The next night Thea called at 8:00 pm -- not in triumph. I was trying to follow the plot of the movie In Bruges (the two incompetent hitmen in the picture here hole up in the medieval town, and receive baffling instructions from their crazy employer. Charming but not for the squeamish. The ending is like Titus Andronicus, only bloody) so Imo took the call. She's a pretty good cook, Imo. Her end of the conversation was quick questions.
What's wrong with the turkey? she asked.
Well, what temperature did you set the oven at? she asked.
How long has it been? she asked.
Then a pause.
Oh, she said, and handed me the phone, her eyebrows disappearing into her hairline.
Thea, it turned out, had read the first line of the cooking instructions (preheat oven to 500 degrees farenheit) and skipped to the ending where the bird comes out brown and perfect. The middle bit (reduce heat to 350, cover the centre, baste frequently) was glossed over. She came back from a party two hours later to find that the bird was black on top and raw underneath. And she was hungry.
I did what I could to limit the disaster, and find some spin to put on the project. (Cats enjoy charred turkey flesh, don't they, and the sweet potato stuffing would probably not be affected by the extreme cooking methods. And there was some peanut butter left in the jar, wasn't there?)
Seems like I'm making fun of my daughter -- because I am. But I have to say in her defence that she did survive, and the turkey was ultimately cooked. And she attempted her first bird at a much younger age than I did. When I was at university I came home for turkey, or did without.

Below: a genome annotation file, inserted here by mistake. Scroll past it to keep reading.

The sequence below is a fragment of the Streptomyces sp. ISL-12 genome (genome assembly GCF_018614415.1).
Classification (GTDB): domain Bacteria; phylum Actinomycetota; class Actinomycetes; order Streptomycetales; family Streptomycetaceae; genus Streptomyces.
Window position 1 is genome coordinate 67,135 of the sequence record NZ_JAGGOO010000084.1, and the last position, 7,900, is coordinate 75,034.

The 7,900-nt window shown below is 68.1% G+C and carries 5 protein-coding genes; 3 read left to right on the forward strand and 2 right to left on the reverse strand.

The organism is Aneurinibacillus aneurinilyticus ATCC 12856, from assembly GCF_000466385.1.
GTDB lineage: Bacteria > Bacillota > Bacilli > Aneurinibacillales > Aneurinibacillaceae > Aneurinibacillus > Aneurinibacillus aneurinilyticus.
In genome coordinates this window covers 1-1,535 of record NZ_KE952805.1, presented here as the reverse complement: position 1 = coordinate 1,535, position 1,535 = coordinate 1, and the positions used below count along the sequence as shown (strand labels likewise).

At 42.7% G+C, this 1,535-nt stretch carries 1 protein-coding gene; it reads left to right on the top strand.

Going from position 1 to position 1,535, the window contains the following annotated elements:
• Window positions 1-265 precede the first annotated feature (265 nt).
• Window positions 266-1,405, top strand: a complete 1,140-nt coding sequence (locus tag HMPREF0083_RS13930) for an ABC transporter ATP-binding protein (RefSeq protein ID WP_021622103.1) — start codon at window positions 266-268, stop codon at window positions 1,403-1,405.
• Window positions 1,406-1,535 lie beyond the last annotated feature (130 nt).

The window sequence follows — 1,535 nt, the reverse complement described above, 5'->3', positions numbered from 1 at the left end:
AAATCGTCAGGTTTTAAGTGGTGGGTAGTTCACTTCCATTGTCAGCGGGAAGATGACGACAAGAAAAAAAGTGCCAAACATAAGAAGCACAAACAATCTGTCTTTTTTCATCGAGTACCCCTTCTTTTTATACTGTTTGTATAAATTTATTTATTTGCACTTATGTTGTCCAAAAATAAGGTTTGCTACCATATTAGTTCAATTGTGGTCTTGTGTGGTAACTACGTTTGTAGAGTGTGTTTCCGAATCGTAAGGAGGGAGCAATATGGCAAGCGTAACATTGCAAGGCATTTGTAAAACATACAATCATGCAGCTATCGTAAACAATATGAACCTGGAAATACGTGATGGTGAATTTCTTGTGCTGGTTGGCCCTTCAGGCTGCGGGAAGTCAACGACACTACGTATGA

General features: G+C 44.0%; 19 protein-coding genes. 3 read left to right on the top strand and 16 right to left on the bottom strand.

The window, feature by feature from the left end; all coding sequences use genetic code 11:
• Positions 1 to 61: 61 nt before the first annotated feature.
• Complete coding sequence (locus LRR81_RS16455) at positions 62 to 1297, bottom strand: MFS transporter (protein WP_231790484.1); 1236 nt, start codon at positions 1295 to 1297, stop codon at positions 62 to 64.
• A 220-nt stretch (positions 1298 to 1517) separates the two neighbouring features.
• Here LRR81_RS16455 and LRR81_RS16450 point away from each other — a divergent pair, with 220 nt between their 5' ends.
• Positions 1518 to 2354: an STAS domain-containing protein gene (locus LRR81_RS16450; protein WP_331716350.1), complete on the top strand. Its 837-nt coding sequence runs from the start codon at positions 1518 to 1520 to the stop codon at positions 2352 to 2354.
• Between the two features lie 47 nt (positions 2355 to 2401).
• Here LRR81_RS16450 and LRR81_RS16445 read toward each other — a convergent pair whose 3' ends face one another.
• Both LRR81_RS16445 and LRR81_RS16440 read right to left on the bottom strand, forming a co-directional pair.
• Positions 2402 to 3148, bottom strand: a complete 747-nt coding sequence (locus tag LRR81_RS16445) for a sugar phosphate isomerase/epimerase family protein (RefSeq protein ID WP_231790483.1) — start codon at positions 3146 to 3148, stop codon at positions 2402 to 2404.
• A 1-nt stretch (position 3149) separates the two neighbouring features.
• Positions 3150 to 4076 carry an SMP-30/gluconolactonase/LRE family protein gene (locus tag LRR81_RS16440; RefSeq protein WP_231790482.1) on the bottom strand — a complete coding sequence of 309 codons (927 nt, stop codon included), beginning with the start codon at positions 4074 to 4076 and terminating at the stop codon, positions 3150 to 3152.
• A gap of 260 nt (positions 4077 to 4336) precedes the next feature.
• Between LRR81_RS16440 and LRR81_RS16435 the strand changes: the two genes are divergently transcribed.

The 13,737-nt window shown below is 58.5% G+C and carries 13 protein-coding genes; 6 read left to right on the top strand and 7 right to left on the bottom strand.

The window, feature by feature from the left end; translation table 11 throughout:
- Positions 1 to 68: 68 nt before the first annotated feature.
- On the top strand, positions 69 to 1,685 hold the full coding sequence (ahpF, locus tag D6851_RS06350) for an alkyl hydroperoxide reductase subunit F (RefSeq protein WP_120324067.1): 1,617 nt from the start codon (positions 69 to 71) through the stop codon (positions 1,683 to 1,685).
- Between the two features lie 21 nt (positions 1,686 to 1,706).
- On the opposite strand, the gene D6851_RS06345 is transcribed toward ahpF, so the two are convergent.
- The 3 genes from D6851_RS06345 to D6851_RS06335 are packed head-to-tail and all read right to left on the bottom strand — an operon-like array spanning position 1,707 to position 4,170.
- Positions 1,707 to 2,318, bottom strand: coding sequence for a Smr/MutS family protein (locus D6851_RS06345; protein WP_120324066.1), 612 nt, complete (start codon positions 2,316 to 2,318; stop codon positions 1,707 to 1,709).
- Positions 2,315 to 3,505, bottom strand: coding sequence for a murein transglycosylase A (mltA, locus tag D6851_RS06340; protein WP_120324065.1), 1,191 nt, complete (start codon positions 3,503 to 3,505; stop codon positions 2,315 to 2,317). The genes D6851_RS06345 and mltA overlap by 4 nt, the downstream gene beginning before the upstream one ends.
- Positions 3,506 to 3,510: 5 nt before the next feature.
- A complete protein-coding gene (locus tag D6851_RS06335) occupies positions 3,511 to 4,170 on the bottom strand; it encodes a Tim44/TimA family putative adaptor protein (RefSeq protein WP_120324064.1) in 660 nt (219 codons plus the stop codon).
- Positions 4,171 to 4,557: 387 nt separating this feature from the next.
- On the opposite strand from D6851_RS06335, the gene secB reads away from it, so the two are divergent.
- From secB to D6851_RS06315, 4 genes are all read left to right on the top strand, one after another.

Which brings me to Sam, who seems to be starving to death. Almost impossible, you'd think, since Kingston has 24-hour grocery stores and Sam has access to money. But his voice on the phone is weak. I haven't eaten in a day and a half, he says. (It may be a trick of the line but I hear a hint of French accent, as if he has turned into Jean Valjean, forced to steal a loaf of bread.)
I fight my anxiety. For heaven's sake! I say. Funny, though. As he describes his very busy schedule I can see how hard it is for him to get to the store. Never the right combination of available cash, transport, time, and will. I try to work out what he wants from me.
Do you want me to drive up and shop for you? I ask. It'd only take me three or four hours, after all.
No no, he says, with a gentle tubercular cough.
Then why are you telling me all this?
But the answer is simple: like the famous Fat Boy in Pickwick (only Sam would be the Thin Boy) he wants to make my flesh creep. A very natural instinct. My own instinctive guilt and worry are likewise normal. And so the comedy of the generations plays itself out, as it has for thousands of years. My cave self might have taken the opportunity to clunk my cave son over the head for being an idiot, but I am too civilized for that. Alas.